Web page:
When is Compost Finished?

The last stage of composting is called 'curing'. This is when the pile is set aside, not added to or turned, the temperature will lower to finish the process.

Curing can take anywhere from 1 month to 1 year. Many composters have their own preferences as to how long to cure a pile. Some will intentionally wait over a year to ensure higher quality compost, and others will use a shorter process because they need to make space for new piles.

There are a few ways to tell if your compost is ready to use:
  • 1 It looks like dark, crumbly topsoil
  • 2 It has a pleasant, earthy odor. It should not smell like ammonia
  • 3 The original organic materials (with a few exceptions) should no longer be recognizable
  • 4 The compost pile should have shrunk by half the size
  • 5 The pile should have returned to air temperature, about 50 degrees F
  • While the majority of organic materials should not be recognizable in finished compost, it’s okay if there are a few stubborn materials, such as corncobs or wood chips that do not decompose. These materials should not be used in the finished compost, though – they should be filtered out by a process called ‘screening’.

  • Screening passes the finished compost through a filter. Objects that are larger than the filter can be added to a new compost pile. They can be beneficial to a new compost pile because they contain microorganisms that will help jump-start the composting process.

  • One simple way to test finished compost is to take a handful and put it in a sealed plastic bag. After 3 days, open the bag and smell. Does it smell sour? If so, the compost is not finished curing and still has microorganisms at work. If it smells pleasant and earthy, it’s ready to use.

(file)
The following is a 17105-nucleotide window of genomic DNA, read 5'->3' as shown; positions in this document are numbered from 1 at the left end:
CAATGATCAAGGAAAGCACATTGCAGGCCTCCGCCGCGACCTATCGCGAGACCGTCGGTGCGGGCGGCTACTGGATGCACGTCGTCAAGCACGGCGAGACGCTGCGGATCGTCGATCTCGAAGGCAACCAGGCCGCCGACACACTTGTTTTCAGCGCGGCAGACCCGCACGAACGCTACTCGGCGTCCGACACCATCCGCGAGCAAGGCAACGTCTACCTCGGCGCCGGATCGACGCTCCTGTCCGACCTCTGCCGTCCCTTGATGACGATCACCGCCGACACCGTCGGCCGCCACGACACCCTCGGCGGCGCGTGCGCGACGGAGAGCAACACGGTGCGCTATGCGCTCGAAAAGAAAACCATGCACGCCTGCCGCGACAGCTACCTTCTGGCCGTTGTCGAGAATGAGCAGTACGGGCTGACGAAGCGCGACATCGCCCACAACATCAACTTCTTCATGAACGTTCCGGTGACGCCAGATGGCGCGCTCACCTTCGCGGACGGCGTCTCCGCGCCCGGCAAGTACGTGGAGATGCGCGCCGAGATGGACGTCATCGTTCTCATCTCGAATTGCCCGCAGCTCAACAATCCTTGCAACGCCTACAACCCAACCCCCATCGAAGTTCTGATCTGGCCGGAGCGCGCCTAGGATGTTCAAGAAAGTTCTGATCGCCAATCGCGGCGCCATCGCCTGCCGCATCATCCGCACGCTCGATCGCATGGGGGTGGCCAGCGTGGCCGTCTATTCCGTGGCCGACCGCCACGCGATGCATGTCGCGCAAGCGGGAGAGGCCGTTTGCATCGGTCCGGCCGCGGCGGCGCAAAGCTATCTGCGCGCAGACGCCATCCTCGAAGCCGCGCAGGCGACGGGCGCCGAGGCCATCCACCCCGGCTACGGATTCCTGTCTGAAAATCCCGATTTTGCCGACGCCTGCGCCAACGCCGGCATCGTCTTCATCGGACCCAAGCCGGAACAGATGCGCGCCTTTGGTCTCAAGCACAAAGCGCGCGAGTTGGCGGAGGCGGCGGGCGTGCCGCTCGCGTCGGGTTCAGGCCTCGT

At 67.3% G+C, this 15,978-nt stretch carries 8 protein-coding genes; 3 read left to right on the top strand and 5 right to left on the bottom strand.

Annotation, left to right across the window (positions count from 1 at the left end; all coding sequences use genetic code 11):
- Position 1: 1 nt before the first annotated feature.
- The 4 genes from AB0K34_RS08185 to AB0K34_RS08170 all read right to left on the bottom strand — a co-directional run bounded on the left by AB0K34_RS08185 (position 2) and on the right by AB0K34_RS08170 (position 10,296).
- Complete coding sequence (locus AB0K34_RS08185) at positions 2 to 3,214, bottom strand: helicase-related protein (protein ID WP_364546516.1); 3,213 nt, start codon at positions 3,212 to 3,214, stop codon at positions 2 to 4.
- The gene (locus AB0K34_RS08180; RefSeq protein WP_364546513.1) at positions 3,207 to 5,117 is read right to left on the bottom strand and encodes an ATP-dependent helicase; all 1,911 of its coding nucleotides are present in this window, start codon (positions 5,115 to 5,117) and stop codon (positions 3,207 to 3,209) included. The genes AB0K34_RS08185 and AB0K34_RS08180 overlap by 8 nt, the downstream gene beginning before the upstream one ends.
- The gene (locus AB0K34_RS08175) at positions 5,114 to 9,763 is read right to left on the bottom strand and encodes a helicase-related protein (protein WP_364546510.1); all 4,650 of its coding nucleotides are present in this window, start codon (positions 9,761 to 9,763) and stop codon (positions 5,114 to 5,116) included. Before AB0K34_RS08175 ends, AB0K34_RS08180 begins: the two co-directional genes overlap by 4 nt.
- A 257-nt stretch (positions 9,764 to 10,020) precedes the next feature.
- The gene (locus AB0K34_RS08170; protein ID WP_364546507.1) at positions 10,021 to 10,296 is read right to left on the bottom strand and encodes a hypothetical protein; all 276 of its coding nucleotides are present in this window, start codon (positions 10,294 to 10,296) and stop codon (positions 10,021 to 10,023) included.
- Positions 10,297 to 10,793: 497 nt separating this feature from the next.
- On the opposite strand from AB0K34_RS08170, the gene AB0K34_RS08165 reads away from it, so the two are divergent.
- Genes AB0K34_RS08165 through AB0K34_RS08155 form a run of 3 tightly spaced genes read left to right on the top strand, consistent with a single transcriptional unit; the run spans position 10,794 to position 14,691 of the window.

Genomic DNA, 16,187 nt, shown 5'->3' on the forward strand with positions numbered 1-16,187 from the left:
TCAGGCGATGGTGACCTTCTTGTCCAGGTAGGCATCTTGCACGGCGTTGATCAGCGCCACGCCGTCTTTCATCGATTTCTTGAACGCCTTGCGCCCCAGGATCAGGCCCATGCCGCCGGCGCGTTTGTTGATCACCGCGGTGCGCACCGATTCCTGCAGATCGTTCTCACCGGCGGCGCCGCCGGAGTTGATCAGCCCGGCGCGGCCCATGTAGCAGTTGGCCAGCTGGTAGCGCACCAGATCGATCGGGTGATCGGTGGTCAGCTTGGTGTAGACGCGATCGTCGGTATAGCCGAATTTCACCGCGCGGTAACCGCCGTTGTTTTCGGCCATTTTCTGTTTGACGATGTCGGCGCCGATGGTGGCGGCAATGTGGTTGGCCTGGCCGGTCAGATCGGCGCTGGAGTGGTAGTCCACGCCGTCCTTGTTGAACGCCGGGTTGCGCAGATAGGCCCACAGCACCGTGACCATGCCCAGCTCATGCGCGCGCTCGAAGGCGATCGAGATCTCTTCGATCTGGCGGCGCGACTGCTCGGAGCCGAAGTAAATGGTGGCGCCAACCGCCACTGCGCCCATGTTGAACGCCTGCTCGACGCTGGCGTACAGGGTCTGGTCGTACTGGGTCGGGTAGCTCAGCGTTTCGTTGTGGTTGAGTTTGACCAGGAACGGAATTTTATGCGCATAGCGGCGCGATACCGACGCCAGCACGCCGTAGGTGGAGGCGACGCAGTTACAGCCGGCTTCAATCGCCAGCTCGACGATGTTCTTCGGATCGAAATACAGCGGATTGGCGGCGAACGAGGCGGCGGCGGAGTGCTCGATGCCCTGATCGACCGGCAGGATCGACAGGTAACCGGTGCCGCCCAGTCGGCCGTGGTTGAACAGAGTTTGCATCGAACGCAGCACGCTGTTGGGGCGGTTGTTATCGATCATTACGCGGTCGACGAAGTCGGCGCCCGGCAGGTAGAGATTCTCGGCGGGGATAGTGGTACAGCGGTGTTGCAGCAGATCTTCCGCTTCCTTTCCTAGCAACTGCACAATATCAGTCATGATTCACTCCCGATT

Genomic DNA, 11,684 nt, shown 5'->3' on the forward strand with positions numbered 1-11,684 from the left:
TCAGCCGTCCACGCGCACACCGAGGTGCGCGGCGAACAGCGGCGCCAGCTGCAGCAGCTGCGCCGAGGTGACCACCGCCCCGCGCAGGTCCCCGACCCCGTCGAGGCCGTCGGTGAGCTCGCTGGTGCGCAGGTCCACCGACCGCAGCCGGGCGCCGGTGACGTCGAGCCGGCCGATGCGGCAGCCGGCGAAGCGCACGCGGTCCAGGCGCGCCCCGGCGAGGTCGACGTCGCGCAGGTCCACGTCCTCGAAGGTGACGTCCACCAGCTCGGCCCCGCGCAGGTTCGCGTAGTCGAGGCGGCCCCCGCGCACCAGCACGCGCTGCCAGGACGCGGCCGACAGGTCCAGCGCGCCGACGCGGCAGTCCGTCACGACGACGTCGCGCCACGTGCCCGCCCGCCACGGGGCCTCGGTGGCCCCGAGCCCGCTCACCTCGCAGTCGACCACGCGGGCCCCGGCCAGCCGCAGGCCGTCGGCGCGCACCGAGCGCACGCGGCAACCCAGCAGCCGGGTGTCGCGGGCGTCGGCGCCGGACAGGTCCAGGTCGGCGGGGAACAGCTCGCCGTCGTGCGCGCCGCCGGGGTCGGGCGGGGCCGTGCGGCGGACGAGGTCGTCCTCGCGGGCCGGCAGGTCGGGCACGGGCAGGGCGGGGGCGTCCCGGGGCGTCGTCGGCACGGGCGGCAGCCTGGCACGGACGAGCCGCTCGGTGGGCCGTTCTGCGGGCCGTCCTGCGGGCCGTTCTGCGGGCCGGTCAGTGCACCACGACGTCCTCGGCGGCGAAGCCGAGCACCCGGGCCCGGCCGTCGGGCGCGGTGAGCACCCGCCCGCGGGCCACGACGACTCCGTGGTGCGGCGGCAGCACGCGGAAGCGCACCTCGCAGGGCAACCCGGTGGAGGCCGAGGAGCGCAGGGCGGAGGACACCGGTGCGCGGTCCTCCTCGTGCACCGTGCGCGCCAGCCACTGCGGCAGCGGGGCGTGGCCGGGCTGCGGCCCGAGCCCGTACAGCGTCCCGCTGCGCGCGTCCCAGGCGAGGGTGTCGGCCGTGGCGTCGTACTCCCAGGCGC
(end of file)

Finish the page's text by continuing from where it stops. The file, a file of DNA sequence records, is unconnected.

• There are also a number of composting tests using plant germination that you can use to see if your compost is safe to use with plants.

  • Beyond your own testing, compost can be approved by third party organizations. If you are selling your compost these tests may be required by the retailer.

  • A widely used and respected program for compost quality testing is The US Composting Council’s Seal of Testing Assurance program.

Below are factors that affect the quality of compost:
  • Time to Mature

    Compost that has been allowed to cure, or mature, is healthier for soil than immature compost. Immature compost may contain plant inhibitors, such as bacteria that will compete with the plants for nitrogen in the soil. You will want to test the compost for maturity to make sure it is safe to use.

  • Source Materials

    The materials added to the compost pile will affect the nutrients, soluble salts, and contaminants found in the soil. Compost made from food scraps is typically higher in nutrients, but also higher in soluble salts (which are harmful to plant growth).

  • Hot vs. Cold Composting

    Cold compost is likely to have more nutrients than hot compost; however, hot compost is less likely to have pathogens and weed seeds.

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